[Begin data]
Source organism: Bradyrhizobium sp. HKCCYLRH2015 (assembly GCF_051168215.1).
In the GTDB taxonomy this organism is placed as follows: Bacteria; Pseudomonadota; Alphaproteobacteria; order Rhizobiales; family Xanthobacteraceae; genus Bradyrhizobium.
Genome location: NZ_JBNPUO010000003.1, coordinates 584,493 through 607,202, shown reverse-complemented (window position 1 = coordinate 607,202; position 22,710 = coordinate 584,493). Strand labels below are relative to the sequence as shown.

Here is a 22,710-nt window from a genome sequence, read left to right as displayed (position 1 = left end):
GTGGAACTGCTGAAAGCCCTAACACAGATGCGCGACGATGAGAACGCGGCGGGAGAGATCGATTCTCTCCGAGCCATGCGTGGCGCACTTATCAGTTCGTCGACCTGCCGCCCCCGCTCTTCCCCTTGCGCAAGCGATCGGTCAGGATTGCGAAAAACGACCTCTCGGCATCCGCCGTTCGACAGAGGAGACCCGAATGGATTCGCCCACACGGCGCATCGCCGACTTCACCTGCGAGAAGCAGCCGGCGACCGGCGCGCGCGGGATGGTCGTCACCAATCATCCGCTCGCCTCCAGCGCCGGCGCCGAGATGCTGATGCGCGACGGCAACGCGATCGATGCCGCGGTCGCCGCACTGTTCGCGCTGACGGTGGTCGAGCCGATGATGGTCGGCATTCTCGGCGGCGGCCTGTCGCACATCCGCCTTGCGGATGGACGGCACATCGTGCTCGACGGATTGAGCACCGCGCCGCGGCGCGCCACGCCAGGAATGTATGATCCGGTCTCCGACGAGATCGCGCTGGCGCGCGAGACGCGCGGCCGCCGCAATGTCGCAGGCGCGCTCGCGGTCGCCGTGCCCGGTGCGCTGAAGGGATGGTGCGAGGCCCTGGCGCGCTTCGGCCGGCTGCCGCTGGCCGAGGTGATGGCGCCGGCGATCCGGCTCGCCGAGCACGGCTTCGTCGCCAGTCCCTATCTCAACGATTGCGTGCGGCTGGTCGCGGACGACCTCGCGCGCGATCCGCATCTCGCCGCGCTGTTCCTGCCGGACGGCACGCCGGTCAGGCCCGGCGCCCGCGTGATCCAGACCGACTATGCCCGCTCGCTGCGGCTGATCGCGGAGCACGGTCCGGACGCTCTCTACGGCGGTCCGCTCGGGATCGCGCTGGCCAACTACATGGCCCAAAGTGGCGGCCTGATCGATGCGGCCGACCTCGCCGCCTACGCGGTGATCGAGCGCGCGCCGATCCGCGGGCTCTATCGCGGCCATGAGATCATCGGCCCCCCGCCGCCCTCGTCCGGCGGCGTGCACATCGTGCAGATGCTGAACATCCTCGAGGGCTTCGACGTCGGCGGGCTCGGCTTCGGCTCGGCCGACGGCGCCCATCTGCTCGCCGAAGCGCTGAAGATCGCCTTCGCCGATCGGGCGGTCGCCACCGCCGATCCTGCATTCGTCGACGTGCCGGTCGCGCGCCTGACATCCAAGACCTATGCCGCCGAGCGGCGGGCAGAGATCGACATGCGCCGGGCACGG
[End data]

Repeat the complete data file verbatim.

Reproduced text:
Source organism: Bradyrhizobium sp. HKCCYLRH2015 (assembly GCF_051168215.1).
In the GTDB taxonomy this organism is placed as follows: Bacteria; Pseudomonadota; Alphaproteobacteria; order Rhizobiales; family Xanthobacteraceae; genus Bradyrhizobium.
Genome location: NZ_JBNPUO010000003.1, coordinates 584,493 through 607,202, shown reverse-complemented (window position 1 = coordinate 607,202; position 22,710 = coordinate 584,493). Strand labels below are relative to the sequence as shown.

Here is a 22,710-nt window from a genome sequence, read left to right as displayed (position 1 = left end):
GTGGAACTGCTGAAAGCCCTAACACAGATGCGCGACGATGAGAACGCGGCGGGAGAGATCGATTCTCTCCGAGCCATGCGTGGCGCACTTATCAGTTCGTCGACCTGCCGCCCCCGCTCTTCCCCTTGCGCAAGCGATCGGTCAGGATTGCGAAAAACGACCTCTCGGCATCCGCCGTTCGACAGAGGAGACCCGAATGGATTCGCCCACACGGCGCATCGCCGACTTCACCTGCGAGAAGCAGCCGGCGACCGGCGCGCGCGGGATGGTCGTCACCAATCATCCGCTCGCCTCCAGCGCCGGCGCCGAGATGCTGATGCGCGACGGCAACGCGATCGATGCCGCGGTCGCCGCACTGTTCGCGCTGACGGTGGTCGAGCCGATGATGGTCGGCATTCTCGGCGGCGGCCTGTCGCACATCCGCCTTGCGGATGGACGGCACATCGTGCTCGACGGATTGAGCACCGCGCCGCGGCGCGCCACGCCAGGAATGTATGATCCGGTCTCCGACGAGATCGCGCTGGCGCGCGAGACGCGCGGCCGCCGCAATGTCGCAGGCGCGCTCGCGGTCGCCGTGCCCGGTGCGCTGAAGGGATGGTGCGAGGCCCTGGCGCGCTTCGGCCGGCTGCCGCTGGCCGAGGTGATGGCGCCGGCGATCCGGCTCGCCGAGCACGGCTTCGTCGCCAGTCCCTATCTCAACGATTGCGTGCGGCTGGTCGCGGACGACCTCGCGCGCGATCCGCATCTCGCCGCGCTGTTCCTGCCGGACGGCACGCCGGTCAGGCCCGGCGCCCGCGTGATCCAGACCGACTATGCCCGCTCGCTGCGGCTGATCGCGGAGCACGGTCCGGACGCTCTCTACGGCGGTCCGCTCGGGATCGCGCTGGCCAACTACATGGCCCAAAGTGGCGGCCTGATCGATGCGGCCGACCTCGCCGCCTACGCGGTGATCGAGCGCGCGCCGATCCGCGGGCTCTATCGCGGCCATGAGATCATCGGCCCCCCGCCGCCCTCGTCCGGCGGCGTGCACATCGTGCAGATGCTGAACATCCTCGAGGGCTTCGACGTCGGCGGGCTCGGCTTCGGCTCGGCCGACGGCGCCCATCTGCTCGCCGAAGCGCTGAAGATCGCCTTCGCCGATCGGGCGGTCGCCACCGCCGATCCTGCATTCGTCGACGTGCCGGTCGCGCGCCTGACATCCAAGACCTATGCCGCCGAGCGGCGGGCAGAGATCGACATGCGCCGGGCACGG